Villegas holed out for an eagle early in his round and made a string of birdies late for a 9-under 63 on the easier North Course at Torrey Pines, giving him a three-shot lead Thursday in the Buick Invitational as he goes for a bizarre hat trick.
A victory this week would be his third straight at a tournament where Woods was the defending champion.
Villegas won the BMW Championship and Tour Championship last fall to close out the FedEx Cup portion of the season -- both won by Woods the previous year -- and he got off to a blazing start on a cloudy, chilly day along the Pacific bluffs.
He hit a lob wedge over the bunker and into the hole for eagle on the par-4 second hole to quickly put his name atop the leaderboard, then built his lead with three birdies in a four-hole stretch on the back nine.
The best score on the South Course, site of the U.S. Open last summer, belonged to Scott Sterling and Matthew Goggin at 69. Given the disparity of these courses, the leaderboard doesn't sort itself out until everyone has played both sides.
Phil Mickelson, a three-time winner of the Buick Invitational, put together a solid round of 70 on the South Course with a few big par saves, including a 15-footer on his final hole.
British Open and PGA champion Padraig Harrington, making his PGA Tour debut, started strong with three birdies on the opening four holes of the North Course, but a four-putt double bogey on the 17th sent him to a 71.
Woods is the four-time defending champion at the Buick Invitational, but still is recovering from season-ending surgery on his left knee -- a week after his U.S. Open playoff victory.
"I'm glad he's not here," Villegas said. "He plays pretty good around here, I can tell you that."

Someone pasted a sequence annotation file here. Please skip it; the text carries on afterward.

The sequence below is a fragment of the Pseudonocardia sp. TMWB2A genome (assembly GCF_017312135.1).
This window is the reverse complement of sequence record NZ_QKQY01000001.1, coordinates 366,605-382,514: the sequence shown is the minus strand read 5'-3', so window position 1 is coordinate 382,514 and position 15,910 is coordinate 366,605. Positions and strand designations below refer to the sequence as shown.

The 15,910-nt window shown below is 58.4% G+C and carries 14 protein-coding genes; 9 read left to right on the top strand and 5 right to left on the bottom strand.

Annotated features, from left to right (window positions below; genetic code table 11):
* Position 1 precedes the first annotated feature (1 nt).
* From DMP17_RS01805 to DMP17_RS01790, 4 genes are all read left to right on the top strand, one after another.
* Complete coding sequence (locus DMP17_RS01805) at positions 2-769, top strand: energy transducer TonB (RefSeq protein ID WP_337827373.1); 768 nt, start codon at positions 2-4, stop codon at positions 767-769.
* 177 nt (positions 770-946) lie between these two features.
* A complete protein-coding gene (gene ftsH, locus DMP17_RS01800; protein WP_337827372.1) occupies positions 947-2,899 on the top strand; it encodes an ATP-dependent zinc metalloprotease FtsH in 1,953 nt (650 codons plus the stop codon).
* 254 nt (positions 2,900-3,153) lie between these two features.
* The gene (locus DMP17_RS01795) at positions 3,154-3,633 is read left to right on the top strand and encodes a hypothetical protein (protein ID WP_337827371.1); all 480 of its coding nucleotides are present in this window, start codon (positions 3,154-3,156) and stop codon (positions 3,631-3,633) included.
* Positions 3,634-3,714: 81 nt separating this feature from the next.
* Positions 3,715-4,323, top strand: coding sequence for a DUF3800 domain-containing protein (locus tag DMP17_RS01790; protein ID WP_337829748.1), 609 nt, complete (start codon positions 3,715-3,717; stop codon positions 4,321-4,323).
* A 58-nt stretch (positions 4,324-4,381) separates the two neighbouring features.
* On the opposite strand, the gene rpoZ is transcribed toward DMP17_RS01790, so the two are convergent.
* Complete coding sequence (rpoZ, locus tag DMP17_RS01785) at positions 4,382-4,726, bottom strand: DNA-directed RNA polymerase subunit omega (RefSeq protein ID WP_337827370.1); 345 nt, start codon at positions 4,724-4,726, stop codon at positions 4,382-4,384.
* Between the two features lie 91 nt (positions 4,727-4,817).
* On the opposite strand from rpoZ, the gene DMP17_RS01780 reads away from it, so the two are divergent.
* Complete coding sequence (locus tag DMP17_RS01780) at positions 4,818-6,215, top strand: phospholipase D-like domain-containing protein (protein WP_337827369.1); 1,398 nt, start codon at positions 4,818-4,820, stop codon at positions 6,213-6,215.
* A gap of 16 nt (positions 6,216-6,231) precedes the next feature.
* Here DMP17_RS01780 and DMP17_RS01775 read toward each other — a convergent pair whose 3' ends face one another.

Villegas wasn't too shabby on the North Course, which was more than 3½ strokes easier than the South, but still no bargain with blustery, cool conditions, along with greens that were firmer than usual with no water on them in anticipation of rain this weekend.
Coming off a missed cut last week in the FBR Open, Villegas opened with a simple birdie on the par-5 first, then made a mistake with his tee shot on the 326-yard second hole by hitting his drive to the right, 50 yards from the flag with a bunker in the way.
Using a new 63-degree sand wedge, he popped it up over the sand and never saw it go in the hole.
"I had a decent lie," Villegas said. "I just puffed it up in the air, and I knew it was good, but I didn't see the ball go in. My caddie said, 'It went in.' Early in the round, not much of a reaction."
He made some big putts on the back nine, including a 25-foot birdie on the 14th with a big break to the left. That followed a chip that bounced harder than he expected, part of the difficult of playing the firm greens.
It should get tougher Friday.
The average score on the South Course was 75.37, which is why Pat Perez was smiling after a 73. "That's like 69," he said.
Villegas had the right attitude going into his second round.
"The rough is up. It's tough. It was very firm during the pro-am," he said. "If it rains a little, it's going to get softer, the rough is going to get a little more severe. Who knows, man? Just go out there and hit some shots."
Love is at No. 58 in the world ranking, needing to stay inside the top 64 after next week at Pebble Beach to qualify for Match Play, then keep going into the top 50 to get into another World Golf Championship and eventually the Masters.
He was pleased with a 66, for no other reason than it kept him near the top of the leaderboard going to the South Course.
"You've got to get off to a good start no matter what," Love said. "Because three rounds on the South will bring you down."
Mickelson missed the cut at the FBR Open last week in his 2009 debut, but has a good omen on his side. The last two times he missed the cut on the West Coast, he won the following week. Lefty made a collection of good par saves, but got away with a mental mistake at the end of his round.
He decided to hit driver to get to the front of the green, setting up an easy up-and-down for birdie, but he couldn't go right. And he went right, into a face of a bunker. From there, he hit into another bad lie in a greenside bunker, and did well to blast out to 15 feet. But he made the putt, and all was well.
"It wasn't the smartest play there," he said. "I should have hit 3-wood down there and taken 6 out of play. But that's what happens. I was fortunate to walk away with par."
Divots: Pete Bender, the caddie for Baddeley, is back to work. Bender missed nearly a year recovering from cancer in the throat area and looked happy to be back. ... Six players in the 156-man field failed to break 80, including Eric Axley at 85.